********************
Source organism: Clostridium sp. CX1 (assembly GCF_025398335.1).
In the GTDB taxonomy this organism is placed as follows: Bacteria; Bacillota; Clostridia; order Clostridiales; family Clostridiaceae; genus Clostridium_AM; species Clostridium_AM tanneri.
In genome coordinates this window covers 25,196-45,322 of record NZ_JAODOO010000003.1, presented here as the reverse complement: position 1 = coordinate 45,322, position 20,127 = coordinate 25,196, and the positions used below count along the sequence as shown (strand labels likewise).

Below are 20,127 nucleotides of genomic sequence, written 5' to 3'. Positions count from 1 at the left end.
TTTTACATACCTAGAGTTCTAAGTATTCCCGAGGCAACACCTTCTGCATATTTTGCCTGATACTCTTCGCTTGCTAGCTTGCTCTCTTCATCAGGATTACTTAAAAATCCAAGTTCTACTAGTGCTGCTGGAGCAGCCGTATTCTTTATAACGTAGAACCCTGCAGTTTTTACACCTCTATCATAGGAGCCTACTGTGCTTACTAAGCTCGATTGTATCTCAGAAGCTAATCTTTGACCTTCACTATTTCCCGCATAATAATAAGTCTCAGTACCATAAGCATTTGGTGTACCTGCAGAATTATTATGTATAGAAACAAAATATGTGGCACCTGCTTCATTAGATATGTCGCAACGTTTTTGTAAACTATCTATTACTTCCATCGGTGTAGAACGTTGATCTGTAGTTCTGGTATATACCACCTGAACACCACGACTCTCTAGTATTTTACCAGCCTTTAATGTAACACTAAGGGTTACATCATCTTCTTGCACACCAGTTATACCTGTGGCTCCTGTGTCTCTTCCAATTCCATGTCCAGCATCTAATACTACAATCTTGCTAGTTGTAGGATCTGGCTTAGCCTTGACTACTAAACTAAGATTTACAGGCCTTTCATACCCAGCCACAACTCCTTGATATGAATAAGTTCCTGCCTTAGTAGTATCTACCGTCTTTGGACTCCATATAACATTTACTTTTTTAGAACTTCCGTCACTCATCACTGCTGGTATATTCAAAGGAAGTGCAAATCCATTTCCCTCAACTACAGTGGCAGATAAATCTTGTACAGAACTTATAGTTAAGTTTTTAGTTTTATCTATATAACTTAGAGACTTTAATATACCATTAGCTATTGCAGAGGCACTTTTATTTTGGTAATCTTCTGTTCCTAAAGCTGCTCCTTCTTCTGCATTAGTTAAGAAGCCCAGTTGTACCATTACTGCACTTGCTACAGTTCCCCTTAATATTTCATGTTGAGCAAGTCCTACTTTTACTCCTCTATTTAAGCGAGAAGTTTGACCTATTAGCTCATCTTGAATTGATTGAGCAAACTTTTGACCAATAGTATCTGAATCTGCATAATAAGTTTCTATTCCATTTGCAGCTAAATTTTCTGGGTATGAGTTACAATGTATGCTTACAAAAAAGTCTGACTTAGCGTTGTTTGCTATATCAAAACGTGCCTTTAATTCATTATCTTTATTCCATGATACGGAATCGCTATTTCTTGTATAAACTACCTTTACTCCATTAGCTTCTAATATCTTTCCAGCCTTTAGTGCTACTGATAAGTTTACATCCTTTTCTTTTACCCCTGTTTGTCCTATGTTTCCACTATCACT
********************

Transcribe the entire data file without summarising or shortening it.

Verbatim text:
Source organism: Clostridium sp. CX1 (assembly GCF_025398335.1).
In the GTDB taxonomy this organism is placed as follows: Bacteria; Bacillota; Clostridia; order Clostridiales; family Clostridiaceae; genus Clostridium_AM; species Clostridium_AM tanneri.
In genome coordinates this window covers 25,196-45,322 of record NZ_JAODOO010000003.1, presented here as the reverse complement: position 1 = coordinate 45,322, position 20,127 = coordinate 25,196, and the positions used below count along the sequence as shown (strand labels likewise).

Below are 20,127 nucleotides of genomic sequence, written 5' to 3'. Positions count from 1 at the left end.
TTTTACATACCTAGAGTTCTAAGTATTCCCGAGGCAACACCTTCTGCATATTTTGCCTGATACTCTTCGCTTGCTAGCTTGCTCTCTTCATCAGGATTACTTAAAAATCCAAGTTCTACTAGTGCTGCTGGAGCAGCCGTATTCTTTATAACGTAGAACCCTGCAGTTTTTACACCTCTATCATAGGAGCCTACTGTGCTTACTAAGCTCGATTGTATCTCAGAAGCTAATCTTTGACCTTCACTATTTCCCGCATAATAATAAGTCTCAGTACCATAAGCATTTGGTGTACCTGCAGAATTATTATGTATAGAAACAAAATATGTGGCACCTGCTTCATTAGATATGTCGCAACGTTTTTGTAAACTATCTATTACTTCCATCGGTGTAGAACGTTGATCTGTAGTTCTGGTATATACCACCTGAACACCACGACTCTCTAGTATTTTACCAGCCTTTAATGTAACACTAAGGGTTACATCATCTTCTTGCACACCAGTTATACCTGTGGCTCCTGTGTCTCTTCCAATTCCATGTCCAGCATCTAATACTACAATCTTGCTAGTTGTAGGATCTGGCTTAGCCTTGACTACTAAACTAAGATTTACAGGCCTTTCATACCCAGCCACAACTCCTTGATATGAATAAGTTCCTGCCTTAGTAGTATCTACCGTCTTTGGACTCCATATAACATTTACTTTTTTAGAACTTCCGTCACTCATCACTGCTGGTATATTCAAAGGAAGTGCAAATCCATTTCCCTCAACTACAGTGGCAGATAAATCTTGTACAGAACTTATAGTTAAGTTTTTAGTTTTATCTATATAACTTAGAGACTTTAATATACCATTAGCTATTGCAGAGGCACTTTTATTTTGGTAATCTTCTGTTCCTAAAGCTGCTCCTTCTTCTGCATTAGTTAAGAAGCCCAGTTGTACCATTACTGCACTTGCTACAGTTCCCCTTAATATTTCATGTTGAGCAAGTCCTACTTTTACTCCTCTATTTAAGCGAGAAGTTTGACCTATTAGCTCATCTTGAATTGATTGAGCAAACTTTTGACCAATAGTATCTGAATCTGCATAATAAGTTTCTATTCCATTTGCAGCTAAATTTTCTGGGTATGAGTTACAATGTATGCTTACAAAAAAGTCTGACTTAGCGTTGTTTGCTATATCAAAACGTGCCTTTAATTCATTATCTTTATTCCATGATACGGAATCGCTATTTCTTGTATAAACTACCTTTACTCCATTAGCTTCTAATATCTTTCCAGCCTTTAGTGCTACTGATAAGTTTACATCCTTTTCTTTTACCCCTGTTTGTCCTATGTTTCCACTATCACT